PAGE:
Even if the Philippines ranks high in the World Economic Forum’s Global Gender Gap Report 2020, the latest LinkedIn Opportunity Index 2021 finds women in the Philippines are hit the hardest by the pandemic in terms of employment and career advancement opportunities.
According to the study, 22% of female professionals agree that they have fewer career advancement opportunities, and 14% claim they are paid less than men in their profession.
However, the LinkedIn study also saw that 51% of Filipinos say that gender equality has improved compared to their parents’ time.
LinkedIn Opportunity Index measures respondents’ perception of the opportunities that are available to them in their country vis-a-vis the barriers that might stand in their way. A higher score represents greater optimism from respondents living in a specific market.
Working mothers felt the most impact on the new remote work setup. The report said close to 5 in 10 (47%) working mothers struggle to balance work and household responsibilities. Now, the roles of working mothers have become indistinguishable. About 42% say their duties at home are getting in the way of their career development.
“The Philippine workforce has taken a hit due to COVID-19 across the board, women included,” said Feon Ang, VP, Talent and Learning Solutions, APAC, LinkedIn. The lack of time is the top barrier for women today likely due to having to juggle remote working and family responsibilities. We also know that women are seeking to get ahead in life, and want equal access to opportunity as men. As a society, we need to start changing our societal perceptions of gender. In our organizations, too, we need to level the playing field for women. When we succeed, the economy and our organizations succeed as well.”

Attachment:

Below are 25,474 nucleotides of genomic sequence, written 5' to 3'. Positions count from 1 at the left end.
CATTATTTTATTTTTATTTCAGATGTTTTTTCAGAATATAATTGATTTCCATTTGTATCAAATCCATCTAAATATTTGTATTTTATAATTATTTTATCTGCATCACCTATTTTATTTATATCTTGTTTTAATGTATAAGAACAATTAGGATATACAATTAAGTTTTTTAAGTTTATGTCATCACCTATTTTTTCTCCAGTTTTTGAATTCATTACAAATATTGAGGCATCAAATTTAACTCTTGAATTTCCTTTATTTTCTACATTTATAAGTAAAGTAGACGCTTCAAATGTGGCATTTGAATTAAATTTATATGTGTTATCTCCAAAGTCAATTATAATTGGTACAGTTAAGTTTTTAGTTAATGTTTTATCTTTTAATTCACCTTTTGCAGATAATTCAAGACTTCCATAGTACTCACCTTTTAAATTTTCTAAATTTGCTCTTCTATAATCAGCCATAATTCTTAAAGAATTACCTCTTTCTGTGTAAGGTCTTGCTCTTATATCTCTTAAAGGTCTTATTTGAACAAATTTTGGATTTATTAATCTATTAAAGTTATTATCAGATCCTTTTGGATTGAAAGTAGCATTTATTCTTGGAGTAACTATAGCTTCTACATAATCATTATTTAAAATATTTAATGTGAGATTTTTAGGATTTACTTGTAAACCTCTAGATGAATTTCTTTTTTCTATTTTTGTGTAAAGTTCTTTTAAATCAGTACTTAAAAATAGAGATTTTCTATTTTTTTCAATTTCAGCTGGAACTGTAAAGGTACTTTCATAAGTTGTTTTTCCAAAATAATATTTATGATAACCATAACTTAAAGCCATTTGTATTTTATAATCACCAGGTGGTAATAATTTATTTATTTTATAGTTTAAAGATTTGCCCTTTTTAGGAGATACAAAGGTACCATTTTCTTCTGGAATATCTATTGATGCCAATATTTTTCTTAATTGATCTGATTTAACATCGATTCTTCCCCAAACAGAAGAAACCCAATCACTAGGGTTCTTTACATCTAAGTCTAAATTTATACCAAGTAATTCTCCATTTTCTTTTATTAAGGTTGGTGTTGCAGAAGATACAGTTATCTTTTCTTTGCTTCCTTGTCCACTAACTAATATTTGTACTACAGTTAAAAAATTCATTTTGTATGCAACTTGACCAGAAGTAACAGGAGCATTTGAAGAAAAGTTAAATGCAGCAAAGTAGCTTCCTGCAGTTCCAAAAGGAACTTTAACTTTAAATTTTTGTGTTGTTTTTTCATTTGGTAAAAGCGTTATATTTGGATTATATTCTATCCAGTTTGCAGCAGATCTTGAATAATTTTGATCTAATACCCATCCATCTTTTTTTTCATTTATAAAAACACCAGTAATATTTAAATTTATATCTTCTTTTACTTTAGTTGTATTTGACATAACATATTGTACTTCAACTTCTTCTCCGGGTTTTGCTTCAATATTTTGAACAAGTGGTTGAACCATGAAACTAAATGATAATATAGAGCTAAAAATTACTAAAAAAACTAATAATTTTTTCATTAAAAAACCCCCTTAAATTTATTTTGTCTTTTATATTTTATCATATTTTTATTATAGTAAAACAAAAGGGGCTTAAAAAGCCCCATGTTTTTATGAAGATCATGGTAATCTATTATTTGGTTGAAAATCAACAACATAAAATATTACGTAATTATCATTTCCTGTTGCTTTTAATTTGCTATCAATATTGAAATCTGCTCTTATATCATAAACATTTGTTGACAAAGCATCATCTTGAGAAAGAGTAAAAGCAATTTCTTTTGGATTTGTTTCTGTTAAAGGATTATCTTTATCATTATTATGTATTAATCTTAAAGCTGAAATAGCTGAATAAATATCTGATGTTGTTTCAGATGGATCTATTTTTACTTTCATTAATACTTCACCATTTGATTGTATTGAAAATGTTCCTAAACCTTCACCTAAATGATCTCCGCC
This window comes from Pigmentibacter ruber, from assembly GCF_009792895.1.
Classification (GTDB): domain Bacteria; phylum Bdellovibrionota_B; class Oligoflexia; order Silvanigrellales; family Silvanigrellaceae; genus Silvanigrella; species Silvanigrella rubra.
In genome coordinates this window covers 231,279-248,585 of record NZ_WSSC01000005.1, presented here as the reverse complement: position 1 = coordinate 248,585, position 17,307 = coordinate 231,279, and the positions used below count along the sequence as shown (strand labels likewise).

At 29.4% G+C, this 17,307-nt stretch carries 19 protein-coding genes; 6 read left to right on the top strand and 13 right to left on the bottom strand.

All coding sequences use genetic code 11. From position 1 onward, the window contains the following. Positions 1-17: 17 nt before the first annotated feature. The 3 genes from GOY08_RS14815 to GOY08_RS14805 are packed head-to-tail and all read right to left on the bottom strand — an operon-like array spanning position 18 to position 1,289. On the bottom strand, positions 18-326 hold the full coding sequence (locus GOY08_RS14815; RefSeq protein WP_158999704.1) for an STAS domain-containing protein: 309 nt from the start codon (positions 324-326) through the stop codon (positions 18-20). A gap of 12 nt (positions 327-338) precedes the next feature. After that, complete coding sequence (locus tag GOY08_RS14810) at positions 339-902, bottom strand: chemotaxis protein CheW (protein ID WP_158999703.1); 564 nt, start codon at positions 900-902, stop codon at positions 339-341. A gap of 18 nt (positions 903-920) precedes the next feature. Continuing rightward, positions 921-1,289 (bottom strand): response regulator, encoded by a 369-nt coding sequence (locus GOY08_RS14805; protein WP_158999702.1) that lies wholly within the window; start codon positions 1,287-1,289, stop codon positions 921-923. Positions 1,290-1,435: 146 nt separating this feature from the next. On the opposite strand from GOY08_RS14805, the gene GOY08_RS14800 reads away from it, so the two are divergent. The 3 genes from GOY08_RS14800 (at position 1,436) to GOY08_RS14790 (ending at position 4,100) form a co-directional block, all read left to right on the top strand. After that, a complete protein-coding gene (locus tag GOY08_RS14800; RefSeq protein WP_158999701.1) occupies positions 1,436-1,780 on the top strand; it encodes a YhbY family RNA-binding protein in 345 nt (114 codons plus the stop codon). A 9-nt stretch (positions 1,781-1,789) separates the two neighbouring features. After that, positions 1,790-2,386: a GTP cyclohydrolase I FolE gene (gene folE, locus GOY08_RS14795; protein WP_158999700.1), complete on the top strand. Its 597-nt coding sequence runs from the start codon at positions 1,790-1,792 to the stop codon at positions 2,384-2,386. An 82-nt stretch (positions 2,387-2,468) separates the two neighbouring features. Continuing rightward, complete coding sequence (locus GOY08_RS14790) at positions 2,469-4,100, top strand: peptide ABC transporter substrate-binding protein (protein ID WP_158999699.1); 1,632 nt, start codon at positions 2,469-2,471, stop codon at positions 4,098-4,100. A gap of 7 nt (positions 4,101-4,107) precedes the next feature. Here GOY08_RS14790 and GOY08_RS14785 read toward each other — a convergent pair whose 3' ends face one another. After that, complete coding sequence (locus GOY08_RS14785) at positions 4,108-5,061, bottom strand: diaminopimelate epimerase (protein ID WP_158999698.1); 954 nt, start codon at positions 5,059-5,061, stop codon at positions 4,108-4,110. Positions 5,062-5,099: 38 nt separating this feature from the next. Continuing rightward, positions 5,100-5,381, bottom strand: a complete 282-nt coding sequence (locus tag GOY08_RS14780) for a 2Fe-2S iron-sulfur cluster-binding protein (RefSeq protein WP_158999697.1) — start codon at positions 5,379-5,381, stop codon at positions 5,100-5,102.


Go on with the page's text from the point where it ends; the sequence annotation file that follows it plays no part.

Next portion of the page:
But as if it is an innate quality for women in the Philippines, working hard in spite of all the obstacles (88%) remains a goal for them. They hope, though, that they are provided equal access to opportunities as men (85%). The study reveals half of working women in the Philippines have experienced that their gender played a role in missing out on opportunities, promotion, and pay.
“Our research suggests that this mindset may stem from broader societal perceptions around gender,” LinkedIn said. “While 74% think that gender equality is an important value for a fair society, more than half of the respondents believe that it has already come far enough and has been achieved to a satisfactory degree. Furthermore, 31% think that gender equality is impossible to achieve. This potentially shows that Filipinos feel not much more can or should be done to further gender equality.”
The study further shows that only 26% of working professionals in the Philippines strongly agree that gender diversity is a priority in their organization. LinkedIn recorded year-on-year growth of senior leaders in the country taking the lead and initiating conversations about diversity on the platform.
It also saw that content on diversity gets on average 117% more engagement than the average company post.
As a result of the lack of diversity and barriers faced by women in progressing at work, more expect organizations to provide them with maternity leaves and extended maternity leaves. The expectation for extended maternity policies is a strong sentiment among working mothers. This suggests that women are aware and more vocal about the support they need from the workplace in order to balance work and family responsibilities effectively.
“There is strength in numbers. When more organisations come together, we can do more to help bring equitable recovery for all. It always starts with one small step — from encouraging open conversations on diversity and equality, and advocating for practical initiatives from flexible working hours to mentoring programmes. We must foster the right culture and values in our organisation, to ensure that everyone progresses together, and no one is left behind. When we do this, we can achieve so much more,” said Ang.